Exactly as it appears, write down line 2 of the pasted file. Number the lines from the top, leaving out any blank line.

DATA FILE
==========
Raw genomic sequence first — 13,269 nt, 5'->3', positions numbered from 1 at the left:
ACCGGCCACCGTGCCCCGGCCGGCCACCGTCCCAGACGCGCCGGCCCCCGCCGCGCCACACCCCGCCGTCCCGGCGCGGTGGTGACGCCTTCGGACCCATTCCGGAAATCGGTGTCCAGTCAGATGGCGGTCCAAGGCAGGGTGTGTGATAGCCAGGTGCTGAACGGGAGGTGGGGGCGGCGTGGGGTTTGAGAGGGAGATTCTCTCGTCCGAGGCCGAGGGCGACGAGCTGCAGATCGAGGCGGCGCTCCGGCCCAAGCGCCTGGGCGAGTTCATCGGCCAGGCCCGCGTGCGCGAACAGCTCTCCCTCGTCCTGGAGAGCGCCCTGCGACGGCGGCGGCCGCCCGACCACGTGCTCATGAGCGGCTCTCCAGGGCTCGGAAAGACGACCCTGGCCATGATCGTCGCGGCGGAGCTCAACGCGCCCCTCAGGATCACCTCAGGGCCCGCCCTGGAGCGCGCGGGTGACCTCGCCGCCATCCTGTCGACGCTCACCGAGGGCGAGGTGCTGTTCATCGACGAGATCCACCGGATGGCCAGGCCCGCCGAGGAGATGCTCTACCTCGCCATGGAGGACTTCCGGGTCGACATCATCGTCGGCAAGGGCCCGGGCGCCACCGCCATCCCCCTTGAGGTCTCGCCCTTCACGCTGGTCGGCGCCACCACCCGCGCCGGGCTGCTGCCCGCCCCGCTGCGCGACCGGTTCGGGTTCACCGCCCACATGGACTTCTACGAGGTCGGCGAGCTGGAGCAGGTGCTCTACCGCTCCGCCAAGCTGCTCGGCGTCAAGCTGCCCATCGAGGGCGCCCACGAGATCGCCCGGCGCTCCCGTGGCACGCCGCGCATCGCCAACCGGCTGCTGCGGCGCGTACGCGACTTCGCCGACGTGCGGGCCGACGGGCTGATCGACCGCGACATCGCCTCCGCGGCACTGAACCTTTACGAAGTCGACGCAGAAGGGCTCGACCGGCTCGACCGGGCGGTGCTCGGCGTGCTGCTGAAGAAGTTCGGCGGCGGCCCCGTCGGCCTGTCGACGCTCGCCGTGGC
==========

ACCGGCCACCGTGCCCCGGCCGGCCACCGTCCCAGACGCGCCGGCCCCCGCCGCGCCACACCCCGCCGTCCCGGCGCGGTGGTGACGCCTTCGGACCCATTCCGGAAATCGGTGTCCAGTCAGATGGCGGTCCAAGGCAGGGTGTGTGATAGCCAGGTGCTGAACGGGAGGTGGGGGCGGCGTGGGGTTTGAGAGGGAGATTCTCTCGTCCGAGGCCGAGGGCGACGAGCTGCAGATCGAGGCGGCGCTCCGGCCCAAGCGCCTGGGCGAGTTCATCGGCCAGGCCCGCGTGCGCGAACAGCTCTCCCTCGTCCTGGAGAGCGCCCTGCGACGGCGGCGGCCGCCCGACCACGTGCTCATGAGCGGCTCTCCAGGGCTCGGAAAGACGACCCTGGCCATGATCGTCGCGGCGGAGCTCAACGCGCCCCTCAGGATCACCTCAGGGCCCGCCCTGGAGCGCGCGGGTGACCTCGCCGCCATCCTGTCGACGCTCACCGAGGGCGAGGTGCTGTTCATCGACGAGATCCACCGGATGGCCAGGCCCGCCGAGGAGATGCTCTACCTCGCCATGGAGGACTTCCGGGTCGACATCATCGTCGGCAAGGGCCCGGGCGCCACCGCCATCCCCCTTGAGGTCTCGCCCTTCACGCTGGTCGGCGCCACCACCCGCGCCGGGCTGCTGCCCGCCCCGCTGCGCGACCGGTTCGGGTTCACCGCCCACATGGACTTCTACGAGGTCGGCGAGCTGGAGCAGGTGCTCTACCGCTCCGCCAAGCTGCTCGGCGTCAAGCTGCCCATCGAGGGCGCCCACGAGATCGCCCGGCGCTCCCGTGGCACGCCGCGCATCGCCAACCGGCTGCTGCGGCGCGTACGCGACTTCGCCGACGTGCGGGCCGACGGGCTGATCGACCGCGACATCGCCTCCGCGGCACTGAACCTTTACGAAGTCGACGCAGAAGGGCTCGACCGGCTCGACCGGGCGGTGCTCGGCGTGCTGCTGAAGAAGTTCGGCGGCGGCCCCGTCGGCCTGTCGACGCTCGCCGTGGC